We don’t have to live escape room style Christianity. Abundant life is on offer. Oddly enough, Paul was in custody awaiting trial when he wrote Ephesians. It just goes to show, that even if you are confined in what feels like your own personal escape room, you can still live the God-filled, abundant life.

You need the right environment to produce the desired result

Climate change and environmental disasters are never too far from the headlines these days. Most of us could name at least some of the hurricanes that have wreaked havoc across the world, not to mention the tsunamis that have wrought so much devastation in Asia.

However, one of the geatest environmental disasters of the last hundred years was one that took place in America and it lasted throughout almost the entire decade of the 1930s. It is known as the Dust Bowl. Drought, soil erosion and dust storms or “black blizzards” left what had previously been fertile farming areas in parts of Kansas, Colorado, New Mexico, Texas and Oklahoma as a dust bowl. Crops died. Livestock perished. People were forced to abandon their farms. What should have grown and flourished there, no longer did so because the environment undermined the very best attempts of farmers to farm their land. It doesn’t matter how hard or how carefully you work your land, if the environment isn’t right all you most diligent efforts will come to nothing.

There was an era in church life when you could find lots of sermons, books and articles with titles that began with the words Keys to…. You can still find these kinds of talks, but I don’t think that they are as popular today as they used to be. Perhaps we have found the “three easy steps to…” an approach that feels a little bit shallow in the face of the complexities of life, even though these kinds of talks did often set out good solid biblical principles.

I am sure that many sermons have been preached over the years on the subject of living in victory over sin. And I am sure that, on occasion, the strategy was laid out in terms of a number of keys. Romans 6 certainly lays out principles that are crucial if we are going to live in victory over sin. We need to know who we are in Christ. We need to know that we died with Him and have been raised with Him.

And on the basis of what Christ has done we need to count ourselves dead to sin and offer our bodies to Christ. And there you have it. Boom! Done and dusted.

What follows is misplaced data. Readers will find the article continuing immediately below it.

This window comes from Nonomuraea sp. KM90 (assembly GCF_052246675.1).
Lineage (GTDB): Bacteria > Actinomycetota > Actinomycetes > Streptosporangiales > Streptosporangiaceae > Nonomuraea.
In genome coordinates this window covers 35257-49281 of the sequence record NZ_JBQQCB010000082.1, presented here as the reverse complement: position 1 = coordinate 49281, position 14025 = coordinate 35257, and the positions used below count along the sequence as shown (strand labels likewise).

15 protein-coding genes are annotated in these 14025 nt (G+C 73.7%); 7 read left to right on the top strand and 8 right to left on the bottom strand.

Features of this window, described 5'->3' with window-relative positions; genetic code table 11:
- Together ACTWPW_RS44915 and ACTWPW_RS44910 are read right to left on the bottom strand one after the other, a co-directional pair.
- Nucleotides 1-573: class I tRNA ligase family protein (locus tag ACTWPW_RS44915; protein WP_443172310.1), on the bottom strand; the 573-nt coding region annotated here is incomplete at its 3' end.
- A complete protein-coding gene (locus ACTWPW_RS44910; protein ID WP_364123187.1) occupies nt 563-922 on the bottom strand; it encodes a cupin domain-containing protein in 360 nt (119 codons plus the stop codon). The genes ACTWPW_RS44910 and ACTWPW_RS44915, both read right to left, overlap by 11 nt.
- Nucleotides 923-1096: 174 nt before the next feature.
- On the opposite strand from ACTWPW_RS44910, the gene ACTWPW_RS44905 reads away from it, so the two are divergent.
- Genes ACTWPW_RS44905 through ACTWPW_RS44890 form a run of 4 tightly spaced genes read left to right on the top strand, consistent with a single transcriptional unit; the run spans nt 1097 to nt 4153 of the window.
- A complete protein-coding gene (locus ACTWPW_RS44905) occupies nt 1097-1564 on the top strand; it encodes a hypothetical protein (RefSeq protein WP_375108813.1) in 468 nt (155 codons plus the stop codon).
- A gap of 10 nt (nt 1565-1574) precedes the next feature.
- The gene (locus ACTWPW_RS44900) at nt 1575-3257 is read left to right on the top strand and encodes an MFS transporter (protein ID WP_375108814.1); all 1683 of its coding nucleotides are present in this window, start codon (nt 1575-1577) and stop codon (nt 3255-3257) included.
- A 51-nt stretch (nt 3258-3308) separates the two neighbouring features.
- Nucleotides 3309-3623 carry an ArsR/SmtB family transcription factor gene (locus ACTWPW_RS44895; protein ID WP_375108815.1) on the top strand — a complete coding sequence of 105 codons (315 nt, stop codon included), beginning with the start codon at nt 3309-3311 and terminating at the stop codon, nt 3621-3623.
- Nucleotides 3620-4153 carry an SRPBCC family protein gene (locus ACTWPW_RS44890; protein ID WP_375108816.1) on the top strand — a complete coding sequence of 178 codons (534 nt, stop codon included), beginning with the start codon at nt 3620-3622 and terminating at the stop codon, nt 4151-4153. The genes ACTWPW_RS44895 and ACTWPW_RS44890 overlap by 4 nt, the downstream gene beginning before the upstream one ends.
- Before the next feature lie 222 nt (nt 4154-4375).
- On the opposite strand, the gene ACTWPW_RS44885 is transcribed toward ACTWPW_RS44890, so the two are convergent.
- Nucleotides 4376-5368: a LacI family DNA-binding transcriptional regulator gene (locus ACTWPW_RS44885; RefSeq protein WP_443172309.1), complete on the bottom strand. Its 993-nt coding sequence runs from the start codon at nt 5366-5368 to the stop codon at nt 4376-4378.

Well almost. It’s just that often we forgot Romans 6.14:

For sin shall not be your master, because you are not under law, but under grace.

We forgot that for commitment to Christ to flourish we needed the right environment.

The Greek word translated “under” literally means subject to the power of. We are not subject to the power of God’s law. We are subject to the power of God’s grace. It is important to note that “law” here is not a reference to religious traditions but to the real thing, the real law, as in ten commandments law. The law, good as it was, only defined sin and condemned sinners (Romans 3.20). Grace, on the other hand, enables sinners to become saints and enables saints to live the life – to be like Jesus (Romans 5.17).

We can work out and work through all the Romans 6 principles that I set out above, however, if you believe and practise counting your self dead to sin and offering your self to God without realising you are under grace, you might just find that you are trying to live by grace in an environment of law. It’s like planting crops in a dust storm in a long dry summer. It will yield very little fruit.

How else can you explain the experience of Christians who have worked through freedom courses and discovering your new identity courses and yet they still feel condemned? Still beating themselves up. Still more sin conscious than grace conscious. If you don’t recognise that God has brought you into an environment of grace, you might as well be trying to grow crops in the Dust Bowl.

What does an environment of grace look like? It’s an environment of favour (2 Corinthians 6.2). People who have really discovered grace know that God is for them. It’s an environment of peace (Romans 5.1). People who have discovered grace, have found God as their friend. It’s an environment of love (Romans 5.8). People who have discovered grace are secure in God’s love and secured by God’s love. It’s an environment of freedom (Galatians 5.1). They know that they are free from the penalty and power of sin. And they know that they are free from the demands of the law.

When we pursue our relationship with Jesus and our commitment to Him in an environment of grace it makes all the difference. All the difference in the world.